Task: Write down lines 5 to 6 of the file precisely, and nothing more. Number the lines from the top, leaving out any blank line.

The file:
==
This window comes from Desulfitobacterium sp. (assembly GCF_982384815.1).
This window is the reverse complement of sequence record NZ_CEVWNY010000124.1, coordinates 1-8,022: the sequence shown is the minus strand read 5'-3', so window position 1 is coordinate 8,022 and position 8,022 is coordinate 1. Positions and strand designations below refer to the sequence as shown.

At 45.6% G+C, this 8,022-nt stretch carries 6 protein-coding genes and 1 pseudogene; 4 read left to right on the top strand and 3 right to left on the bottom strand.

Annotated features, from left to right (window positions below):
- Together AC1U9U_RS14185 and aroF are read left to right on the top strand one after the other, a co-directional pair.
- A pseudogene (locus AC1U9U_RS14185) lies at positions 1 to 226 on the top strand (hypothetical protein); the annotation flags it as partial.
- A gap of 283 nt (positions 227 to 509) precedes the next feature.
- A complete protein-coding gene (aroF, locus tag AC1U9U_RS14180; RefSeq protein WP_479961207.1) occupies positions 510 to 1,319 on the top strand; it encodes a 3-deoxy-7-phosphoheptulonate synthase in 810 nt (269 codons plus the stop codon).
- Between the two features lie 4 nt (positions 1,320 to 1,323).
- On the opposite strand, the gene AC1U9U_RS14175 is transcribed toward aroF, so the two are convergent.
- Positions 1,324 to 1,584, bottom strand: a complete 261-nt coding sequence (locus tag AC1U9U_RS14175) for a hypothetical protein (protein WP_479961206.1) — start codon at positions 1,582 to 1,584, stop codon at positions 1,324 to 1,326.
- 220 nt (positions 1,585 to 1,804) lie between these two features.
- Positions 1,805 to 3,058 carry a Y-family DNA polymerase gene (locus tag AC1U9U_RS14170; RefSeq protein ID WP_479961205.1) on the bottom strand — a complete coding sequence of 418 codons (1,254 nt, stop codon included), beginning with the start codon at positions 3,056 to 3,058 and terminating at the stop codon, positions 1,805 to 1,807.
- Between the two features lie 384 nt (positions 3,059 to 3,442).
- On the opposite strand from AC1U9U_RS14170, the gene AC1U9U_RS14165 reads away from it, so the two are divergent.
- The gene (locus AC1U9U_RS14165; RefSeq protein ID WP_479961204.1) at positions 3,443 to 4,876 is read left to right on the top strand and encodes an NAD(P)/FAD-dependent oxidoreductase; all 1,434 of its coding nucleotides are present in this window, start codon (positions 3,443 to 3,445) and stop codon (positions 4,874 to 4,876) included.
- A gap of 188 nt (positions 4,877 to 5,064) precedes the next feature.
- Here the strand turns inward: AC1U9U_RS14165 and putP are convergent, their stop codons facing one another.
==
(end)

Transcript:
- Together AC1U9U_RS14185 and aroF are read left to right on the top strand one after the other, a co-directional pair.
- A pseudogene (locus AC1U9U_RS14185) lies at positions 1 to 226 on the top strand (hypothetical protein); the annotation flags it as partial.